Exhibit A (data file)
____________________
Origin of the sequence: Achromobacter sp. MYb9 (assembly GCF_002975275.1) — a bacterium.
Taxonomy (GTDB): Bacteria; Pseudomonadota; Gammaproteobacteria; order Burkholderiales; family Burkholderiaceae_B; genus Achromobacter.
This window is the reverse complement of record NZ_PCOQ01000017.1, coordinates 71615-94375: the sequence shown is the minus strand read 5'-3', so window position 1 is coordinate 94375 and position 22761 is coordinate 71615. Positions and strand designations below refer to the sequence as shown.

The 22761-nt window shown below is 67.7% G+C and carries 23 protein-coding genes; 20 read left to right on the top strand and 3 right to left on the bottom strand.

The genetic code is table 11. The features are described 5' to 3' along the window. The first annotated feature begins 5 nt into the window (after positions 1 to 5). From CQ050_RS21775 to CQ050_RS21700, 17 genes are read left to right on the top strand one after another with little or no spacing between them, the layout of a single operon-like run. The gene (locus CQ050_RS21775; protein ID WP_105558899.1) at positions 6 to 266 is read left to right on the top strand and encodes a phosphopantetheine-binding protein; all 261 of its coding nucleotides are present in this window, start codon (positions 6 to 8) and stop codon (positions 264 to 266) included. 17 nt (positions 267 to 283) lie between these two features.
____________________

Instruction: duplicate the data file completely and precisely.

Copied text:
Origin of the sequence: Achromobacter sp. MYb9 (assembly GCF_002975275.1) — a bacterium.
Taxonomy (GTDB): Bacteria; Pseudomonadota; Gammaproteobacteria; order Burkholderiales; family Burkholderiaceae_B; genus Achromobacter.
This window is the reverse complement of record NZ_PCOQ01000017.1, coordinates 71615-94375: the sequence shown is the minus strand read 5'-3', so window position 1 is coordinate 94375 and position 22761 is coordinate 71615. Positions and strand designations below refer to the sequence as shown.

The 22761-nt window shown below is 67.7% G+C and carries 23 protein-coding genes; 20 read left to right on the top strand and 3 right to left on the bottom strand.

The genetic code is table 11. The features are described 5' to 3' along the window. The first annotated feature begins 5 nt into the window (after positions 1 to 5). From CQ050_RS21775 to CQ050_RS21700, 17 genes are read left to right on the top strand one after another with little or no spacing between them, the layout of a single operon-like run. The gene (locus CQ050_RS21775; protein ID WP_105558899.1) at positions 6 to 266 is read left to right on the top strand and encodes a phosphopantetheine-binding protein; all 261 of its coding nucleotides are present in this window, start codon (positions 6 to 8) and stop codon (positions 264 to 266) included. 17 nt (positions 267 to 283) lie between these two features.